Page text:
In today’s connected world of 24/7 television coverage, social media and keyboard warriors, it is easy to be swept away in a tide of rabid hubris.
Take for example:
A throwaway line penned during the 2013 Ashes.
One, that at the time, was meant to challenge Wasim Akram’s assertion that he was the best bowler in the world. I systematically built a case to support the stance, continuing to leverage off the “Overratedson” term and happily defended it.
It took hold. It spread.
Some took heed in the message it was intended to purvey. Others, the squeakier wheels, used it as just another way to add to the Ashes banter.
But it stuck.
Proof, that with the right platform, it is possible to grab a percentage of the masses and direct them onto whatever bandwagon you like.
This is nothing more than an observation on human nature. Many of us like to be led. We grab hold of a cause that appeals to us and run with it.
Shane Watson is the current victim to bandwagoning at the moment.
For multiple reasons, the Australian public has chosen to direct their derision and frustration at this highly talented player.
It could be because of his stature? He is a man mountain. A brick shithouse. A lump of a lad.
In the Aussie psyche, he should dominate. Men that look like him are Alpha males. Bogan Australia respects the macho. Most of Australia is bogan.
We have seen Watson own the white ball game. Why can’t he do it in the red ball game?
It frustrates us.
It could be due to his injury prone nature?
Oh dear, there goes that calf again.
It could be due to his propensity for being dismissed LBW.
Over 26% of the time. A larger percentage that any other Australian Test batsman in history.
But the LBW is normally paired with a DRS referral. I can’t recall the last time Watson had one overturned. Has it ever actually happened?
His captain once referred to him as ‘cancer’. He is not very good at homework. In 2012, he publicly declared his desire to open the batting, a combative stance against the incumbent Ed Cowan. We didn’t like that.
Is it his reaction when getting out?
The slumped, shaking head. The ‘why me’ puppy dog eyes.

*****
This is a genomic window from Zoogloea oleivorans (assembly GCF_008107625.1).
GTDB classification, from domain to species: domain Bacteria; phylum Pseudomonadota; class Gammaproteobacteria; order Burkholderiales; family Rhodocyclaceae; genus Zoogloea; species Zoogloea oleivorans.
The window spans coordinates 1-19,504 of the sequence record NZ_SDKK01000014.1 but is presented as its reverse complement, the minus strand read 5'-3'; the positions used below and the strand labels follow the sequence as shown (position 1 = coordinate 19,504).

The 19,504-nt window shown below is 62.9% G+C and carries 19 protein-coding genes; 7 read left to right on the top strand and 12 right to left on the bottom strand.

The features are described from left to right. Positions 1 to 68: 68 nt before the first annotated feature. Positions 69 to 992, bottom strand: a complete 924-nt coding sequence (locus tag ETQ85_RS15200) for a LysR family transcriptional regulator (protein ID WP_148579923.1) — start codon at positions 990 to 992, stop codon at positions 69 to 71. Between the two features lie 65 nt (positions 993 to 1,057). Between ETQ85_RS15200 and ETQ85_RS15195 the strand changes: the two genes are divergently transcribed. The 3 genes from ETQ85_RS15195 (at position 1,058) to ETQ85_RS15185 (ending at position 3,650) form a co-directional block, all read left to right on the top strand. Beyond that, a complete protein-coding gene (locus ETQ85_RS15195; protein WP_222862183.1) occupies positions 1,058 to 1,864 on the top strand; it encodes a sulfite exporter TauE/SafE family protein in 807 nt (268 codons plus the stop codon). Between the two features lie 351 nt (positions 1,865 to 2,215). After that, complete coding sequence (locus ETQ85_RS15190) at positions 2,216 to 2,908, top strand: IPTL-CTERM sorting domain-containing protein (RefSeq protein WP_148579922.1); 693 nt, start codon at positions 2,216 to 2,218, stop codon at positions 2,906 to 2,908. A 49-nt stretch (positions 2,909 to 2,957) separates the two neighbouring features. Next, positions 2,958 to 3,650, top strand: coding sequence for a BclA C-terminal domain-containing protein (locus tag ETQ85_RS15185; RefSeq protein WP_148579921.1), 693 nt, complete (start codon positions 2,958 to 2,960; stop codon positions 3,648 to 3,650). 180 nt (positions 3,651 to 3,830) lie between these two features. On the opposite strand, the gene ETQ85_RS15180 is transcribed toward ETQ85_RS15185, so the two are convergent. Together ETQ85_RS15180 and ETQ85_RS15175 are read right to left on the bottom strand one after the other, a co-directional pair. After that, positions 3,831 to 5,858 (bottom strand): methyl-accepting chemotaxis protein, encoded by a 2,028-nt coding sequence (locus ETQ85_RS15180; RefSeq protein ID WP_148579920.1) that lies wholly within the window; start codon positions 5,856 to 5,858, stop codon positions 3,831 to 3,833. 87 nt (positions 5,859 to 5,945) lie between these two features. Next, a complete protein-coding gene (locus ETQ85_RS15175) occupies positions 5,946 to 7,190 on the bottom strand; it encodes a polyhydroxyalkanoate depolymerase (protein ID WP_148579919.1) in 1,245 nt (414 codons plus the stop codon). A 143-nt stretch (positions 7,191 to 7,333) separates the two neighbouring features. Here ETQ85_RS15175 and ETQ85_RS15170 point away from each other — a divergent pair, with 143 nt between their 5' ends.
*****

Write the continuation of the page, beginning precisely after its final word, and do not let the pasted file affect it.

But none of these are a good enough reason to drop Shane Watson from the Test side.
England have entered the 2015 home Ashes series with two all-rounders.
Ben Stokes and Moeen Ali
Neither has a better Test batting average better than Shane Watson.
Ali has a better bowling average by the slimmest margin of 0.45.
Yet, the impartial judge would choose both Englishmen ahead of Watson.
Why is this?
Mitchell Marsh has scored two hundreds in the lead up games to the 1st Test. He has also taken a few wickets.
Watson has done neither. In fact, he didn’t even bowl in the first match.
His reputed ability to tie up an end and create value is missing.
Behind Watson and Mitch Marsh, pressure for the number six spot comes from James Faulkner, Moises Henriques and Glenn Maxwell.
Australia has plenty of good quality all rounder options.
Yet, the selectors stick with their man.
Are they afraid they will weaken the slips cordon if he goes?
All of these data points suggest that Watson is better out of the side than in.
However, none in isolation mount a strong case.
Instead, it is the broader view that seals Watson’s fate.
The reality is that he no longer is a match winner. He cannot turn a game. He is not an impact player.
His kryptonite has gotten the better of him.
He is weak. He is floundering. The opposition don’t fear him. It may even flow into a lack of respect in some circles.
The side’s all-rounder must have the ability to turn the course of a match. Either with bat or ball.
Stokes can do it. So can Mooen.
One gets the feeling this Ashes series will be won or lost by moments.
Haddin dropping Root. An umpires call. A Warner 4th innings hundred.
Unfortunately, Watson can no longer serve us up game changing moments.
This is why he needs to go.
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